“Da,” I said and laughed a little.

The border guards stared at us, feeling sorry for having missed a very
good and no doubt very sordid joke. Then, while the guard turned Isa’s
passport over in his hands, a $50 bill fell out and slowly
fluttered to the ground. One of the guards leaned forward, squatted as if to
tie his boot laces and than quickly palmed the money on the ground.

“Payyekheli,” he muttered, avoiding my eyes that were also avoiding
his. “Move it.”

“Paka,” said Isa to the other guard. “See you.” Then he put a hand on
my shoulder and squeezed hard to let me know that it was time to move, now.

We were through, and my heartbeat was starting to become somewhat
more regular with each step beyond the barrier.

“Russians!” hissed Isa as we strolled away. “They sell their sisters,
their mothers, as well as their country to the highest bidder. You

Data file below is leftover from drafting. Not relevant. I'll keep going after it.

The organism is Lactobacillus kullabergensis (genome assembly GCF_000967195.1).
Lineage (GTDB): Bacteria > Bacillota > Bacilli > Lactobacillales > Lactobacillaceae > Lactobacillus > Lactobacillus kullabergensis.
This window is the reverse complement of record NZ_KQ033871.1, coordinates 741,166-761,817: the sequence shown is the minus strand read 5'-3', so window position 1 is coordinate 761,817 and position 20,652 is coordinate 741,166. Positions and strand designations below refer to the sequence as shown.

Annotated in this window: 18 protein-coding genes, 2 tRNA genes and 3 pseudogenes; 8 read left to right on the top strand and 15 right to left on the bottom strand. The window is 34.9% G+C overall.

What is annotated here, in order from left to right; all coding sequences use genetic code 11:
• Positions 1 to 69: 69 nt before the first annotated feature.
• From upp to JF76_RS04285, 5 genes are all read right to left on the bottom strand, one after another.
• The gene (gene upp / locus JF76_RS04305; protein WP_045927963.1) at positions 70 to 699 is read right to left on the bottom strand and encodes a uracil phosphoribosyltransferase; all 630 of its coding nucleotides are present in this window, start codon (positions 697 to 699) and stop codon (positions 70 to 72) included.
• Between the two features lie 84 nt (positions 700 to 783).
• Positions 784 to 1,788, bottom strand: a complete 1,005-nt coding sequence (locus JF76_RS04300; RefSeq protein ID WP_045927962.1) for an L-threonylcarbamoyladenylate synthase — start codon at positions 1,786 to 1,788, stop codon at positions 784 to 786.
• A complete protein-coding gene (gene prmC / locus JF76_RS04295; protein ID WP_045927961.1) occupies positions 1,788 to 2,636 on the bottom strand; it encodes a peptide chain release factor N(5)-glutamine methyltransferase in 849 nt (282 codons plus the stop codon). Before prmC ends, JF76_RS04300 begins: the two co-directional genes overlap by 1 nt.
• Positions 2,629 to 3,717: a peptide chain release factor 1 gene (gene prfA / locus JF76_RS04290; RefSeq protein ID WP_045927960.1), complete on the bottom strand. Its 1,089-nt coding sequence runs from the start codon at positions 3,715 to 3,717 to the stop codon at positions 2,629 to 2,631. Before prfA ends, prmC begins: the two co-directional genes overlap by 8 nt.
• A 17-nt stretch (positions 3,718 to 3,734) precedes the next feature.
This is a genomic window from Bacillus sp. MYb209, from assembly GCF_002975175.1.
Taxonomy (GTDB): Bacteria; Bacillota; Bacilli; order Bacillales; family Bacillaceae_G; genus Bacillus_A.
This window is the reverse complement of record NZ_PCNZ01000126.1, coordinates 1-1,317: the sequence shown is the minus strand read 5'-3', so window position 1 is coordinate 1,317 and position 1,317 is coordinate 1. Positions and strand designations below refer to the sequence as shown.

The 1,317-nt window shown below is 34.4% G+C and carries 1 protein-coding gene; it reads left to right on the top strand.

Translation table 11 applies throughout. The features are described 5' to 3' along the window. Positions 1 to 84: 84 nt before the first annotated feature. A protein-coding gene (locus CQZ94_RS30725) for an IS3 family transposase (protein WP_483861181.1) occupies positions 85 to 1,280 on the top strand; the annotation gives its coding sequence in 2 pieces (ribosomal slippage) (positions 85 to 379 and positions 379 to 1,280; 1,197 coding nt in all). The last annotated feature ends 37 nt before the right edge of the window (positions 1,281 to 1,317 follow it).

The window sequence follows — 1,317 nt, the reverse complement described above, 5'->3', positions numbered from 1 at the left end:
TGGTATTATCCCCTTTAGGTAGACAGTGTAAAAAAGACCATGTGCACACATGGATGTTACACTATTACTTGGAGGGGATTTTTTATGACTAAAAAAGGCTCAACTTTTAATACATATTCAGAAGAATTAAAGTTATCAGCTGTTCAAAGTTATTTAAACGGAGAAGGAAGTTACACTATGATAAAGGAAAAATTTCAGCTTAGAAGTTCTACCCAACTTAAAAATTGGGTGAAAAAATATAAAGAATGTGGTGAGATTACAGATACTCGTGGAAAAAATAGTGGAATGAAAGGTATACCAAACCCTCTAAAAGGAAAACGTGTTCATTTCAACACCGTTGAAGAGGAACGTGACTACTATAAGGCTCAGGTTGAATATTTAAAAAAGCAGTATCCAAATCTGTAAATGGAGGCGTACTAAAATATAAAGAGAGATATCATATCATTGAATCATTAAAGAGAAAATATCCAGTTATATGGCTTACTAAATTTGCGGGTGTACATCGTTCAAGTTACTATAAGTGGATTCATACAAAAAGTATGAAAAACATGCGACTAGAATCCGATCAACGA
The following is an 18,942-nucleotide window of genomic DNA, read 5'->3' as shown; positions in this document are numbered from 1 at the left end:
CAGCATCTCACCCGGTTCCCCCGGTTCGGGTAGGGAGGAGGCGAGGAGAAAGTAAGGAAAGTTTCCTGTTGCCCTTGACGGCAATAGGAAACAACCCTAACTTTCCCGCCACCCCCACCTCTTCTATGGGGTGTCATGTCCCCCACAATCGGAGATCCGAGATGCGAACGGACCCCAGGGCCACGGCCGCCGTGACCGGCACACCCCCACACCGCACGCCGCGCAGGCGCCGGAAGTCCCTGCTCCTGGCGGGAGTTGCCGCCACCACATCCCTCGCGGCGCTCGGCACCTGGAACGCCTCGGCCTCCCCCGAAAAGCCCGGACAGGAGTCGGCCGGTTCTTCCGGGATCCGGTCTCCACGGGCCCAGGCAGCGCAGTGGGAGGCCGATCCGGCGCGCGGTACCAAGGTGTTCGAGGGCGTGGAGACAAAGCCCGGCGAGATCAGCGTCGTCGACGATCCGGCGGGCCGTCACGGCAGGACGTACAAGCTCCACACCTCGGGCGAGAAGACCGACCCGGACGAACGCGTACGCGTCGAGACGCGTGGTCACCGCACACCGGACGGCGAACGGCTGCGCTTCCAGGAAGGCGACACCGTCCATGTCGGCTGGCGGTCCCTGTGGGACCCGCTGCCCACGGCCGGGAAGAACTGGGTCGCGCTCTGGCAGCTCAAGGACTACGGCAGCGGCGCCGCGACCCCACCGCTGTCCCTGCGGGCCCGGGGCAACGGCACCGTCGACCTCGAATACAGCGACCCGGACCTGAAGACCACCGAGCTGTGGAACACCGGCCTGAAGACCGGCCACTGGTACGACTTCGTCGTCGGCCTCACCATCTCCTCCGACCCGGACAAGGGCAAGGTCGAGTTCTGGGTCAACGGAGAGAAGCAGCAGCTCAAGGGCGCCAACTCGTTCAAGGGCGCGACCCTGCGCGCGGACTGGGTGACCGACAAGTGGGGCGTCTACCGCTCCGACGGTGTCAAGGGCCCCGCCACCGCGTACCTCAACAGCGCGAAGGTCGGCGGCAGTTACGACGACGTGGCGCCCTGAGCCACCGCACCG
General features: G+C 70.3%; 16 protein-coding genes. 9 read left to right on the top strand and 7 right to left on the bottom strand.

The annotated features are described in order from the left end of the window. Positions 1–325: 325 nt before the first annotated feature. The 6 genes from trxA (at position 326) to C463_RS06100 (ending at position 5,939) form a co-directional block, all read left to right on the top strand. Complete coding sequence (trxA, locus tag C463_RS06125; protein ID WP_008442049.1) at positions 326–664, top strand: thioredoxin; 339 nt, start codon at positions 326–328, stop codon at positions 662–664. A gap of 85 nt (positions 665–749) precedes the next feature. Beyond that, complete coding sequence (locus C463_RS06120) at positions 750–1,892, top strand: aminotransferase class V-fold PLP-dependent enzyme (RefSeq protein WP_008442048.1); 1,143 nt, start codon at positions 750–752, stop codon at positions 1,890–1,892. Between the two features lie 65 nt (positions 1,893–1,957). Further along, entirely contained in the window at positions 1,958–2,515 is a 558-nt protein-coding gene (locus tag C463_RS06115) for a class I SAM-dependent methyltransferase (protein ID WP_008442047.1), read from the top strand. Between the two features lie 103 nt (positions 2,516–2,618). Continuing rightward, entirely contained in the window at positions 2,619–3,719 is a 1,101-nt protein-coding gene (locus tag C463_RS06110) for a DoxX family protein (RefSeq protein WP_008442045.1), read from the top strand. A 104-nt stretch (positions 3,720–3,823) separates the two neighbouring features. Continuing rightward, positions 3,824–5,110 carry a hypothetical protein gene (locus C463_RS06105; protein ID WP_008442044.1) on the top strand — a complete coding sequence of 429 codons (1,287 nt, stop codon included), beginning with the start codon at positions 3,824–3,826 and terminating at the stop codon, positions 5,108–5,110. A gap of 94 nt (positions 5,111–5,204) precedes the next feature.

understand me?”

“Da.”

This time Isa could not hold back a laugh. He positively cackled.

“Da,” chortled Isa. “Da, da, da …”

Myself, I was obsessed with two thoughts: The first was that I, an
illegal alien, traveling incognito, had just walked through what should have
been the most tightly controlled road in Russia, and maybe the world. I was
in, which was good. I flattered myself by thinking that I had
accomplished a trick that was regarded by most others as virtually
impossible, or at least sufficiently insane a venture to rank with, say,
bungee jumping from the Golden Gate Bridge. Sneaking into Russia! What a
prank!

The second thought mitigated the first one to some degree: My success
was predicated on a level of corruption in Russia that was so far beyond
anything I might have imagined it to be that logically I could not trust
anyone, ever, anywhere, to do right out of general principle or even a vague
sense of what “the law” required. Not the border guards, not the taxi
drivers, not even Isa. In a word, I was in way over my head and, no matter
which way you pitched the equation, utterly dependent on rank strangers,
most of whom seemed to be smugglers and thieves. And someday, I would have
to rely on them to get back out the way I had come.